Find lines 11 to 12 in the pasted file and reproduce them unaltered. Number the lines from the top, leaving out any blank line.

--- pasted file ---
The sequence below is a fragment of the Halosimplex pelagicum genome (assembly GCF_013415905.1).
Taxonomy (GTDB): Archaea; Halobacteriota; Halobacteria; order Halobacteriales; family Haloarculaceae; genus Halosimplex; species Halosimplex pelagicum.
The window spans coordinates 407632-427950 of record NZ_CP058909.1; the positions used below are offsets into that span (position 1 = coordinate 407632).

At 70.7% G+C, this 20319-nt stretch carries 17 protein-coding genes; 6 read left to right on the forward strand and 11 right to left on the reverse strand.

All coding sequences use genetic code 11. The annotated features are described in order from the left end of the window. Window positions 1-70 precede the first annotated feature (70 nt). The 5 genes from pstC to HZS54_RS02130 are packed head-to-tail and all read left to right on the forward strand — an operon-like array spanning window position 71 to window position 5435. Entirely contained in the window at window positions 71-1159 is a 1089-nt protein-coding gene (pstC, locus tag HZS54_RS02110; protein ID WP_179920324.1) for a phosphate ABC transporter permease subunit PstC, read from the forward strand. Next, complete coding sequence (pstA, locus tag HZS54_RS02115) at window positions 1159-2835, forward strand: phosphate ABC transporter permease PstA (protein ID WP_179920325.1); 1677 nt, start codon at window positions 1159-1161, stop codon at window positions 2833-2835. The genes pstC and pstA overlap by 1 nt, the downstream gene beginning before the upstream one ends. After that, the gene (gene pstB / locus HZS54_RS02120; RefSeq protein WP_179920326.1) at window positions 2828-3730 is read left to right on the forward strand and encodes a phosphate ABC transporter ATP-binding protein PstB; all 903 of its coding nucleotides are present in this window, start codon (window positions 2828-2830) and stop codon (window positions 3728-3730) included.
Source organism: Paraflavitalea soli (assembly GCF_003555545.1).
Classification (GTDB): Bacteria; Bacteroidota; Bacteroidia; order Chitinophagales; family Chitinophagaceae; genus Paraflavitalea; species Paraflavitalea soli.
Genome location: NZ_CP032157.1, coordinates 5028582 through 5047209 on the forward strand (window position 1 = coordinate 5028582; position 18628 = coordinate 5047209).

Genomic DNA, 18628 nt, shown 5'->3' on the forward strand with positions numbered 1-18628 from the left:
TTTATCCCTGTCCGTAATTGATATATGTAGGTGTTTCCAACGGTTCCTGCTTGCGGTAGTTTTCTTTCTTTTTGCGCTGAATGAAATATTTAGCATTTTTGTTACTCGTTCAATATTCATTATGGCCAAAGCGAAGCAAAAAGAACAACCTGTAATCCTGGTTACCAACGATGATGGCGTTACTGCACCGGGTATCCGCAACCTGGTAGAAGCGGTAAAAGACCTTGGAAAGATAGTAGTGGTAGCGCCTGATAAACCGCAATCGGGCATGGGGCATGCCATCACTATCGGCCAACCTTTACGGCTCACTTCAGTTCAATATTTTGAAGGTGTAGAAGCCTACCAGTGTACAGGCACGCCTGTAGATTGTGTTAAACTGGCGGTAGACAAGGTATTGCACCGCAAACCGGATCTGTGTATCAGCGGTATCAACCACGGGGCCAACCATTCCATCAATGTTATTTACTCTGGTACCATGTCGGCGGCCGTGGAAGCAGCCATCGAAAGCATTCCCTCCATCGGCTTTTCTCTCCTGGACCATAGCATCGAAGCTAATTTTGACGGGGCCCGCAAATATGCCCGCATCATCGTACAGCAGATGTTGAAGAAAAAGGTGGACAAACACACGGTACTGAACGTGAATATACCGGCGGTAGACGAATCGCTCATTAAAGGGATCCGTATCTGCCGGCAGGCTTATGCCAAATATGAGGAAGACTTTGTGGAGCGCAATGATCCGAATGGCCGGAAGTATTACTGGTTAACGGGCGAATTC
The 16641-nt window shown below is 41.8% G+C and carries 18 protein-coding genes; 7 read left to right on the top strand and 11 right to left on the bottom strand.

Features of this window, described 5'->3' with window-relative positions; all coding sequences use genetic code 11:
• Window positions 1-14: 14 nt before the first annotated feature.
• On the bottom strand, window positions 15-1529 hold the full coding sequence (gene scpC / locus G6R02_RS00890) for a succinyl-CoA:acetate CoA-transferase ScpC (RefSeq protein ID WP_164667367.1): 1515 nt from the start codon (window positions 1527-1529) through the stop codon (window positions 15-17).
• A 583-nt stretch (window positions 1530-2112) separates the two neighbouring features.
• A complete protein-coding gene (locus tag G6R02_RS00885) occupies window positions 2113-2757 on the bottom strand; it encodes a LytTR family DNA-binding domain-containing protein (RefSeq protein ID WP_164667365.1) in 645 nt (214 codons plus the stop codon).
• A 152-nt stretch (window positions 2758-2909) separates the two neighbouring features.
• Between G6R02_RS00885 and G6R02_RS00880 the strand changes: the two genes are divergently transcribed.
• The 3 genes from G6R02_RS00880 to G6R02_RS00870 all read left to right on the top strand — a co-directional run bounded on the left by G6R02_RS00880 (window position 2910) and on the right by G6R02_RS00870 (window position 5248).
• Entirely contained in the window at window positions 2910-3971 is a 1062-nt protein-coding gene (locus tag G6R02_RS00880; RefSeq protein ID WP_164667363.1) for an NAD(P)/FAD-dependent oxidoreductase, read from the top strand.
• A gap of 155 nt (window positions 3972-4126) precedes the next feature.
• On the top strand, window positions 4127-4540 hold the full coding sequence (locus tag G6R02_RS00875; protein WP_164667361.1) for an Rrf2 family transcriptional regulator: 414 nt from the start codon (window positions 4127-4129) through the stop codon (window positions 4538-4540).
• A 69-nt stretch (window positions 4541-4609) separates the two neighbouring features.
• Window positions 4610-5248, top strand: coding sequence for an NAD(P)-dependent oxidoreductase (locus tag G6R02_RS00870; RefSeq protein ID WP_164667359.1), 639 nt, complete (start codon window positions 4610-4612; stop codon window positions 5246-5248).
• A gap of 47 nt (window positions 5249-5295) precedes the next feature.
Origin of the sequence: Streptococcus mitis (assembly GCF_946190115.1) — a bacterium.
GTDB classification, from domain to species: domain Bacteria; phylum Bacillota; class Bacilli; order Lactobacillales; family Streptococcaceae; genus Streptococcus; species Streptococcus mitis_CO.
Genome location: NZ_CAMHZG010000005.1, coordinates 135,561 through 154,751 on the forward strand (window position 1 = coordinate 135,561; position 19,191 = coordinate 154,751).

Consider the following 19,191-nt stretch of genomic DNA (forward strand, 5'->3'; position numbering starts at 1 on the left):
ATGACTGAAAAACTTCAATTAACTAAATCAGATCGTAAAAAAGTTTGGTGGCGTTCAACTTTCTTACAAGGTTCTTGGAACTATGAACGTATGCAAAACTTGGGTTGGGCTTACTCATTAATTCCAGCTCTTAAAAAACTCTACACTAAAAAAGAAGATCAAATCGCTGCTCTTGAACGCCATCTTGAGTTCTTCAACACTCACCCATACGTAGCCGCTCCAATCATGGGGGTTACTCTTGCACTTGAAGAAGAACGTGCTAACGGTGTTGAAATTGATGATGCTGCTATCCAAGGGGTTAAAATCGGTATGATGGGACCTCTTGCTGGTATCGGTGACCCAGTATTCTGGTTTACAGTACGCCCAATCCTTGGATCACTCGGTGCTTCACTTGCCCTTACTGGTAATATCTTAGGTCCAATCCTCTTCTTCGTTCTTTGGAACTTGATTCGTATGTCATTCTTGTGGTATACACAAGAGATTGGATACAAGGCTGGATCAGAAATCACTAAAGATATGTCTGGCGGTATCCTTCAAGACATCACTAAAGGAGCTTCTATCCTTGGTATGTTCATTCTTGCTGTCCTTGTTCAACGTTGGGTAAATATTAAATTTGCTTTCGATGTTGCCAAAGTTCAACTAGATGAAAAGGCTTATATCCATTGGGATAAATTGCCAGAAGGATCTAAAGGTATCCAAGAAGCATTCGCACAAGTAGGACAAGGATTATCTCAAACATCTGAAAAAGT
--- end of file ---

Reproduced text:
The 16641-nt window shown below is 41.8% G+C and carries 18 protein-coding genes; 7 read left to right on the top strand and 11 right to left on the bottom strand.

Features of this window, described 5'->3' with window-relative positions; all coding sequences use genetic code 11: